China's disgraced politician Bo Xilai, whose dramatic trial closed this week amid revelations of a love triangle at the heart of the biggest scandal to rock the ruling Chinese Communist Party in decades, is unlikely to receive a severe penalty for the corruption charges against him, analysts said.
"He won't get a heavy sentence, because the trend of this case has been to make heavier charges into lighter ones," Xia Yeliang, political economy professor at the prestigious Beijing University, told a recent discussion hosted by RFA's Mandarin Service.
"The severest penalty he could get would be a suspended death sentence, like [his wife] Gu Kailai," Xia said. "I think the most he will get is around 20 years' imprisonment."
"My personal guess is around 10 years."
Bo's trial closed on Monday with demands from prosecutors for a "severe" punishment for the former Chongqing Party chief at the heart of a murder and corruption scandal that has shaken the Communist Party since February 2012.
Bo's crimes of bribery, embezzlement, and abuse of power were "extremely serious" and there were no mitigating factors, prosecutors told the Jinan Intermediate People's Court, sparking speculation that Bo's retraction of his earlier confessions to Party investigators might earn him the death penalty.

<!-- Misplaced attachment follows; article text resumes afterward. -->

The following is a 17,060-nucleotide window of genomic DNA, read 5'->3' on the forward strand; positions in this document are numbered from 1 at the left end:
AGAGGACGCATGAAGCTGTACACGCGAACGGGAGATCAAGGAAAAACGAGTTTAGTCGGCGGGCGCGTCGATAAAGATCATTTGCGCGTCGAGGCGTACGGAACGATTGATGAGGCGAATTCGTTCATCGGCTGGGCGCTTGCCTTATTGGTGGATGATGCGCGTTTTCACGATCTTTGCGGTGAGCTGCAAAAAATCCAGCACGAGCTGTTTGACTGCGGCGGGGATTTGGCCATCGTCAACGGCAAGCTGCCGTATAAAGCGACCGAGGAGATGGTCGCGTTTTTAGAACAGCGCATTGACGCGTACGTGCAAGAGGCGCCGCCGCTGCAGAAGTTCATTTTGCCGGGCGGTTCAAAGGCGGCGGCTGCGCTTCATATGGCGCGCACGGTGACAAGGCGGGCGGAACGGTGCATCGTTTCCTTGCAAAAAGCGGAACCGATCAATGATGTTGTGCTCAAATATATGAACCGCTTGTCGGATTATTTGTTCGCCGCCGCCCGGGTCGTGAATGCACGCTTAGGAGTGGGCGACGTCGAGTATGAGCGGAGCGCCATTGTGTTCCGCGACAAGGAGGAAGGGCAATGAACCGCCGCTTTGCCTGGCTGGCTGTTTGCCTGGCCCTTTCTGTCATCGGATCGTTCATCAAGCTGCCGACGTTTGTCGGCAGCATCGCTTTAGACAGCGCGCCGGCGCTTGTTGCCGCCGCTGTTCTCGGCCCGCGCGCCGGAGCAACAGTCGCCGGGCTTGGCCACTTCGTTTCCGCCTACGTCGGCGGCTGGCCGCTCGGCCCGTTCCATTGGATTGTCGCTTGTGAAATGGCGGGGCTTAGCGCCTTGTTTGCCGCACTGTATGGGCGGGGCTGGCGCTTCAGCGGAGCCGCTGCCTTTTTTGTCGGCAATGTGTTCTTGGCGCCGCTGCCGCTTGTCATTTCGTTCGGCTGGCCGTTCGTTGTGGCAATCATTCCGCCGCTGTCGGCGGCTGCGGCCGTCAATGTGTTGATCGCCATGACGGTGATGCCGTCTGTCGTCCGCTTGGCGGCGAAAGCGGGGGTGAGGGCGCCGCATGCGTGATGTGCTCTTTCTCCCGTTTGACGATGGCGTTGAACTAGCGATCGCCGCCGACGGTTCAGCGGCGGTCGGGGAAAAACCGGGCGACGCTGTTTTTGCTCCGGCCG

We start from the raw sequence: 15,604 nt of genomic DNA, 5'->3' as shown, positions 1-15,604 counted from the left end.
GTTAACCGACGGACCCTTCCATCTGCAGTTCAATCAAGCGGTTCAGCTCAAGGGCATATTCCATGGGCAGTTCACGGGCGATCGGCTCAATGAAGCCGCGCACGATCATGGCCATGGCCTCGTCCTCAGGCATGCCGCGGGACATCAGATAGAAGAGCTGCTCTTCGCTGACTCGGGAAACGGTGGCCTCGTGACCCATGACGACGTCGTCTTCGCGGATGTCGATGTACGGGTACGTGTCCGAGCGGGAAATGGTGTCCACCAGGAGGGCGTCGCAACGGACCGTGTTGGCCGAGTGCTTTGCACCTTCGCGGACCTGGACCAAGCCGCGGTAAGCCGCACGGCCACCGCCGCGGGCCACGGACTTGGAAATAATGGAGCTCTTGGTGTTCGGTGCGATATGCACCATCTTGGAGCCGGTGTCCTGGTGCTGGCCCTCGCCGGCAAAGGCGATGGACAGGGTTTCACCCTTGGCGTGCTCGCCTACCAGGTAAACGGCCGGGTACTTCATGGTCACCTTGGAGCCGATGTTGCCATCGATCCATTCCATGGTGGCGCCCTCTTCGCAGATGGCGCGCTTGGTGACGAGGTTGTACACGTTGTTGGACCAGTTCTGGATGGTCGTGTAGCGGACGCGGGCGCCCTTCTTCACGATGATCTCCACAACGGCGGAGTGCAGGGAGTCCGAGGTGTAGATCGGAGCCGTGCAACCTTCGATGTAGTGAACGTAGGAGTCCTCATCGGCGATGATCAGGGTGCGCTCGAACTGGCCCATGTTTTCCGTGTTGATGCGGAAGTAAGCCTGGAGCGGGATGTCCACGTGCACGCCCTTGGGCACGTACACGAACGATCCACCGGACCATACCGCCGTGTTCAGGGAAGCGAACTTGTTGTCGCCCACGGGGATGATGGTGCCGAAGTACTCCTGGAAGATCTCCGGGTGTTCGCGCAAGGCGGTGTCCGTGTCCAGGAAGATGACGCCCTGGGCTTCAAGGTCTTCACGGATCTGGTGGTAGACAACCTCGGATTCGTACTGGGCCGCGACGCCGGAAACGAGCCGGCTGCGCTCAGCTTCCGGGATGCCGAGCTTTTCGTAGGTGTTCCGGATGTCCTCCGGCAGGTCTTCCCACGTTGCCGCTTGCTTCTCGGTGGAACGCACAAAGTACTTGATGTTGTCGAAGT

"He pleaded not guilty to the charges, and there are no extenuating circumstances suggesting lighter punishment. It must be dealt with severely according to the law," the prosecution was quoted as saying in the official edited transcript of the trial posted to the Court's account on the Twitter-like service Sina Weibo.
Judges may hand down the death penalty in cases of bribery involving more than 100,000 yuan (U.S. $16,000), in the absence of a guilty plea or any mitigating circumstances.
The prosecution told the court: "The defendant's crimes are extremely serious."
The court will announce the verdict "at a date to be decided," the official news agency Xinhua reported after the trial ended.
U.S.-based political scholar Wang Juntao said that Bo's status as a rallying symbol for the Maoist left in the Party could protect him when it comes to sentencing.
"If they hand down a severe sentence, then they risk turning him into an even bigger spiritual leader of the left," Wang said.
And according to Xia, president Xi Jinping's anti-corruption campaign is unlikely to deliver on its promise to go after the "tigers and the flies," in a reference to high- and low-ranking officials.
"Actually, the tigers are unlikely to be much hurt by it," he said, in reference to the highest-ranking Party officials.
Xi has warned that the Party must beat graft or lose power, sparking a nationwide clampdown on corruption.
However, political analysts say that officials with friends in the right places are unlikely to be touched by the crackdown, and reports suggest many are liquidating their assets and moving overseas.
However, China's leaders still fear that the once-powerful and charismatic Bo could make a political comeback, recent reports have indicated.